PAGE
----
Valley News – Arts Notes: Junction Dance Festival Focuses on Audience Participation
5 mins read

Valley News – Arts Notes: Junction Dance Festival Focuses on Audience Participation

For a long time, the primary venue for dance in these parts was the Hopkins Center at Dartmouth College.

The college produced Pilobolus, an internationally renowned New England modern dance group that in turn spawned side bands that regularly appeared at Hop.

But something has changed, and it’s not just the temporary closure of Hop for renovation and expansion. The local dance community is growing, and the continued growth of The Junction Dance Festival, which this year runs from this weekend to next, seems to be the most obvious example. This year’s festival is less focused on performance than on audience participation, and festival organizers have spread it out over multiple dates and locations.

The festival kicks off Saturday with an all-day series of dance workshops at the Lebanon Ballet School, starting with a qi gong class at 9 a.m. and ending with a dance improvisation class at 3:30 p.m. Some classes are designed for specific age groups, so keep an eye out and register in advance on the festival website, thejunctiondancefestival.org, but all workshops on July 13 are free.

Next week, the festival will screen three dance films at 7 p.m. July 16 at the Briggs Opera House, including the most high-profile: “The Quarry Project,” a film about choreographer Chelsea Hannah Dennison’s groundbreaking performances in a disused granite quarry in central Vermont last summer, and “Drip,” directed and choreographed by Strafford native Quinn Thomashow. Admission is $10 at the door, with children under 12 free.

Workshops will resume July 18 with dance and movement therapy at the Bugbee Senior Center at 10:00 a.m. and an intergenerational movement workshop for children ages 7-10 and seniors at the Norwich Public Library at 11:00 a.m.

Next Saturday, July 20, there will be another series of workshops at the ballet school and at the AVA Gallery and Arts Center in Lebanon, but it will also be time for the first performances.

“Thumbelina,” an original 40-minute composition by Avant Vermont Dance from southern Windsor County, begins at 11 a.m. at Lyman Point Park in White River Junction. Admission by donation.

As part of the extensive workshops, two evening performances at the festival, on July 20 at 7:00 p.m. and July 21 at 5:00 p.m., will allow participants to become familiar with a variety of dance styles.

Saturday evening’s show will feature everything from flamenco to contemporary ballet, while Sunday’s climax will feature a greater emphasis on contemporary dance, including work by choreographers Carla Kimball of Norwich and Taylor Barnes of Pomfret.

Both evening performances will be held at the Briggs Opera House and will last approximately 75 minutes. Tickets are $20, with children under 12 free.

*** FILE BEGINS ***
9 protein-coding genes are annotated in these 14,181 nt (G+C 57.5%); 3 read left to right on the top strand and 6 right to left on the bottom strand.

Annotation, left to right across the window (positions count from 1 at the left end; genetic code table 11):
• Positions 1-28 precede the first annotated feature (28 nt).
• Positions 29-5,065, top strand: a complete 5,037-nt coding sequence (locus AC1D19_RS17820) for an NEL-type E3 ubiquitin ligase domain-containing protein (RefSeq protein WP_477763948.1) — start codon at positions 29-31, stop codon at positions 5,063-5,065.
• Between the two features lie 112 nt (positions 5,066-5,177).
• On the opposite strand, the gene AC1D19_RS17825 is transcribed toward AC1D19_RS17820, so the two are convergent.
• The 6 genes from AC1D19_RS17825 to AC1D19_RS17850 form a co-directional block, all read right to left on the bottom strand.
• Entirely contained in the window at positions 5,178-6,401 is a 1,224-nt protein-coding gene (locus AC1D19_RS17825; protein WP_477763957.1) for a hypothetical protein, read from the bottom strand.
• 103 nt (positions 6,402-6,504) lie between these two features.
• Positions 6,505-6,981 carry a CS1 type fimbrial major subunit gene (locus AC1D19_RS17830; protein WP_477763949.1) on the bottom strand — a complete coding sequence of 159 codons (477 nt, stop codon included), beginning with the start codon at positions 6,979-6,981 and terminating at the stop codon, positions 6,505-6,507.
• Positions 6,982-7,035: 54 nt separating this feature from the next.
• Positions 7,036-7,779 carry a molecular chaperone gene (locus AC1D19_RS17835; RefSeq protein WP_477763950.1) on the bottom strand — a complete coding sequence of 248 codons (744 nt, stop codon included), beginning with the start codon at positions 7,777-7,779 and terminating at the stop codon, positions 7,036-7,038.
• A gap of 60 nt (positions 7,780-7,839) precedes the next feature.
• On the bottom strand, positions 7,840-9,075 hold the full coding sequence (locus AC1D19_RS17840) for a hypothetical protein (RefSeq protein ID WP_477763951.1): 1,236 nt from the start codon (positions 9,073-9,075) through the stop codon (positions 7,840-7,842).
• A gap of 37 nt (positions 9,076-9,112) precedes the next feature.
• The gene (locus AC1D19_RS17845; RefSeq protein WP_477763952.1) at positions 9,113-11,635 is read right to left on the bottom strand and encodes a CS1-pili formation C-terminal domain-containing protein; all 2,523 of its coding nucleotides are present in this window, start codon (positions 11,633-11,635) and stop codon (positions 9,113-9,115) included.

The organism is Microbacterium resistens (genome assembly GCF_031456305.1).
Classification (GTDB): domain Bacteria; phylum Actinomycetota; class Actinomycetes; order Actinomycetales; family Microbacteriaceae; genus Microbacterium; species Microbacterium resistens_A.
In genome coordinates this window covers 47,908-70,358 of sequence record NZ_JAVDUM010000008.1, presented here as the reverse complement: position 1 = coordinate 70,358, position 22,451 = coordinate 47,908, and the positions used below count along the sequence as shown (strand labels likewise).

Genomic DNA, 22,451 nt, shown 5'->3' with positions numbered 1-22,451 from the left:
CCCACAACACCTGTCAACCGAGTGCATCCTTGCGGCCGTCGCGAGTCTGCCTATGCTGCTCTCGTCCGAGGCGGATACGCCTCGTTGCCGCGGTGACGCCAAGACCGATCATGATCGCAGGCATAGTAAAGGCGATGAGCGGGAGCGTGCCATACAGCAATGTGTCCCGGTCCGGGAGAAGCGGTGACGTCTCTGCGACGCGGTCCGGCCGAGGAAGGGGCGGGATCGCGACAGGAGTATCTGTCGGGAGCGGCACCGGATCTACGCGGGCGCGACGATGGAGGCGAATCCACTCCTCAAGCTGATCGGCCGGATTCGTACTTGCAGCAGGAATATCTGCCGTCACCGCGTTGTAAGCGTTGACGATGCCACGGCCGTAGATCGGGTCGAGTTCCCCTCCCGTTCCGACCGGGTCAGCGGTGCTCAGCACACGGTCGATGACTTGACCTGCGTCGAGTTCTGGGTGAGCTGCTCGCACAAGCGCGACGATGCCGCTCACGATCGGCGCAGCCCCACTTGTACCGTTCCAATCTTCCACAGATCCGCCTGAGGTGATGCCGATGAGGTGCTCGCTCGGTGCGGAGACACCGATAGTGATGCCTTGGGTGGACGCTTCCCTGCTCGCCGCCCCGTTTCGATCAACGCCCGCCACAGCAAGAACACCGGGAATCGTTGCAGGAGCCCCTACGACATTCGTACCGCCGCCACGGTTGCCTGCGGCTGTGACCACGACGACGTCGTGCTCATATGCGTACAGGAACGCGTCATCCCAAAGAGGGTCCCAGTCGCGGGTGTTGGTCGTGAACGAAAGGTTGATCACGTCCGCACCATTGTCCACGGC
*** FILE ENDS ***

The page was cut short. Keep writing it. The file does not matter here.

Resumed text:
For the full schedule and tickets, visit thejunctiondancefestival.org.

More celebrations

In addition to the dance festival, there will be several other, longer events.

The Oak Hill Music Festival, founded three years ago, like the dance festival, runs daily from July 9 to 14. The festival is organized by bassoonist Leah Kohn, a 2008 graduate of Hanover High School, and her husband, violinist Niv Ashkenazi. This year, nine more musicians will come to the Upper Valley to perform and participate in open rehearsals.

For more information about the Friday night performances in Lebanon and Saturday night in Norwich, as well as other programs, visit oakhillmusicfestival.com.

And the long-running Canaan Meetinghouse readings will begin Thursday evening at 7 p.m. with readings by fiction writers Lynn Stegner and Yukiko Tominaga. The series, which benefits the Canaan Community Library, will continue with readings by former Vermont Poet Laureate Ellen Bryant Voight and Maine novelist Paul Harding on July 18, and current New Hampshire Poet Laureate Jennifer Militello and Norwich novelist and educator Ken Cadow on July 25.

Admission to the readings, held in the 1793 Canaan meetinghouse, is free, and the library collects its coins from bake sales. Norwich Bookstore will be available to sell authors’ work.

Free concert at Collis

Until recently, I didn’t know that Dartmouth’s Collis Center has a concert series that’s been going on for a long time. Tuesday will feature one that seems noteworthy because it’s free, open to the public, and scheduled for noon.

Father-daughter duo Bob and Sarah Amos bring their Americana band to the Collis Center from 12:30 to 1:30 Tuesday afternoon. The episode of the Music Now! series, hosted by Collis and the college’s Department of Music, is funded in part by the Sykes Memorial Concert Fund, supported by alumnus Jack Wehner in honor of his favorite music professor, Jim Sykes.

Alex Hanson can be reached at [email protected] or 603-727-3207.